Before there was R, there was S. R was modeled on a language developed at AT&T Bell Labs starting in 1976 by Rick Becker and John Chambers (and, later, Alan Wilks) along with Doug Dunn, Jean McRae, and Judy Schilling.
At last week's useR! conference, Rick Becker gave a fascinating keynote address, Forty Years of S. His talk recounts the history of S's genesis and development, using just 3MB of disk on an Interdata 8/32. Rick's talk includes numerous tidbits that explain many characteristics of R, including the philosophy behind the graphics system and the origin of the arrow <- assignment operator in R. The story is also coloured with anecdotes from various other luminaries at Bell Labs at the time, including John Tukey (the pioneer of exploratory data analysis and the inventor of the words "software" and "bit"), and Kernighan and Ritchie (who were upstairs designing Unix and the C language at the same time S was being developed).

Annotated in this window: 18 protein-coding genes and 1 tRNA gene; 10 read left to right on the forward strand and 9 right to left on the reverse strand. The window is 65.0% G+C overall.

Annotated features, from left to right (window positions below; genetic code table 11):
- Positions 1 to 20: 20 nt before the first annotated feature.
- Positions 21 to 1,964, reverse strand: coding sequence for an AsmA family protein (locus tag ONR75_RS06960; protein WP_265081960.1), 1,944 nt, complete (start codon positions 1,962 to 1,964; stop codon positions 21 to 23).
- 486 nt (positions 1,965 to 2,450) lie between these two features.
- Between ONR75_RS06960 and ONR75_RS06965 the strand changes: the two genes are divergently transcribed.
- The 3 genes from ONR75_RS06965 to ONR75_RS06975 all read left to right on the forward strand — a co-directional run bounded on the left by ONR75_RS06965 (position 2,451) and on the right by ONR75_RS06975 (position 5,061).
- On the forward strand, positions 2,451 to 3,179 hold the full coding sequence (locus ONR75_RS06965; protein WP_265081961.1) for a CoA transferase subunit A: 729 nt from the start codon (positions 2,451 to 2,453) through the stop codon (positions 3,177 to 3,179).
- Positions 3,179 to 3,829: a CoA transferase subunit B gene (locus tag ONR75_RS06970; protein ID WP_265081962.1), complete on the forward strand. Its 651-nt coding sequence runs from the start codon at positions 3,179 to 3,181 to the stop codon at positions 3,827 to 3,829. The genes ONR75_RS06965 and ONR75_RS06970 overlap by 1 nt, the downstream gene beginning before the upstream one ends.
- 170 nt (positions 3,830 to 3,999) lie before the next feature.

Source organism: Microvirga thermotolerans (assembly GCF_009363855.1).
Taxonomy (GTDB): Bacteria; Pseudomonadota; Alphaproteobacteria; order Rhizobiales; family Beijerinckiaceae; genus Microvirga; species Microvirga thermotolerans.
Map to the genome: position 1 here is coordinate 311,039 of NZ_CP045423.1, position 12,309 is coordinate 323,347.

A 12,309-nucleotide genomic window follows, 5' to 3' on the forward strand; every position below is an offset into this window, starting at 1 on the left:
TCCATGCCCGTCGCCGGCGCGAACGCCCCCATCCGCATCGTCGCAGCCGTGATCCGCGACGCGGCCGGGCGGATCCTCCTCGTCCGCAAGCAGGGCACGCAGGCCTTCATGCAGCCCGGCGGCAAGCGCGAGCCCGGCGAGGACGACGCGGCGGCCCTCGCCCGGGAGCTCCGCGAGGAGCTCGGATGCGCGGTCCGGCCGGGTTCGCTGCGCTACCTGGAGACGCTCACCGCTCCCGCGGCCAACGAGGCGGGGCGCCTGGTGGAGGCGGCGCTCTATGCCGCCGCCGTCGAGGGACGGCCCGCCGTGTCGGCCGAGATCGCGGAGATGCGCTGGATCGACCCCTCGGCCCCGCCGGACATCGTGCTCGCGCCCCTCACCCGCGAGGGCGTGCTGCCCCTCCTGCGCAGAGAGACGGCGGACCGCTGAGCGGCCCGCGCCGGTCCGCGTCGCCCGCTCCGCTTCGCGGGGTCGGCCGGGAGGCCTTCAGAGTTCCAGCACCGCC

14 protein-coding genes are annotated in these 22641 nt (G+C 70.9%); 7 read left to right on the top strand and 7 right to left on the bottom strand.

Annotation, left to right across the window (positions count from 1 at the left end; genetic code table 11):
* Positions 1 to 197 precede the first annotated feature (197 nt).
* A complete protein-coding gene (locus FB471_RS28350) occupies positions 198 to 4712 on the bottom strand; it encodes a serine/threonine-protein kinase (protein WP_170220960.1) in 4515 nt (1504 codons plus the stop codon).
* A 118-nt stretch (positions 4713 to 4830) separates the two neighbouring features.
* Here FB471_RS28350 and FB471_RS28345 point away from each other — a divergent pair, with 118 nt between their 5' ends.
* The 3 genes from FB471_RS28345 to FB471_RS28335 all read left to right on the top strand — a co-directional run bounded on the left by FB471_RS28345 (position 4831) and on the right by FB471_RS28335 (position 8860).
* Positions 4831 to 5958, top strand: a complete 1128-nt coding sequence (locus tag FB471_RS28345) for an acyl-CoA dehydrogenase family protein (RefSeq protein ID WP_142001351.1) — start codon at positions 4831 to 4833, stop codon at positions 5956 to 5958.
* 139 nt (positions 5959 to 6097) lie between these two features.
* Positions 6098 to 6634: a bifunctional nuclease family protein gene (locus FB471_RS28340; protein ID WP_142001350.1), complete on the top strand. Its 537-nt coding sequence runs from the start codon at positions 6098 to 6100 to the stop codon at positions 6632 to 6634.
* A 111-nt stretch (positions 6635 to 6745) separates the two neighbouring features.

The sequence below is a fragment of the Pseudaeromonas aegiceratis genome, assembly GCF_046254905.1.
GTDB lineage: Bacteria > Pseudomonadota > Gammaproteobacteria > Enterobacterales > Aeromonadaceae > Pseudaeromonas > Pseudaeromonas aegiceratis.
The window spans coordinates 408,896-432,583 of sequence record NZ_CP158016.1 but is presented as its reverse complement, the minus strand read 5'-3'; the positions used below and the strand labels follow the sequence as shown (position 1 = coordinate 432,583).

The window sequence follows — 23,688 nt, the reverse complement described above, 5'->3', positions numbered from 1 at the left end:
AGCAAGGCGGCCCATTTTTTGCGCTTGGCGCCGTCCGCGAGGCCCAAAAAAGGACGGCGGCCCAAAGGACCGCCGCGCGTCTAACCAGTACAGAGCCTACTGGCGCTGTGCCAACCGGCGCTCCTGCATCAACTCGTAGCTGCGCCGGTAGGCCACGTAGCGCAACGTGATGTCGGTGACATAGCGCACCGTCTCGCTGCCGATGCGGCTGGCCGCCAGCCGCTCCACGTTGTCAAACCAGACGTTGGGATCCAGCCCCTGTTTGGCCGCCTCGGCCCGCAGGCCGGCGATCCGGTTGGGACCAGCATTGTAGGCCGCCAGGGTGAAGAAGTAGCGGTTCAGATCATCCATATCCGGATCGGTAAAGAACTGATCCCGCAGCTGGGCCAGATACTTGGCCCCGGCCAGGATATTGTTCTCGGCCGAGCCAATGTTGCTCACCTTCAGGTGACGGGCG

Here's Rick's talk, with an introduction by Trevor Hastie. (Many thanks to Microsoft for recording and making the video available.)
For more on the history of S, see this interview with another of the creators of S, John Chambers.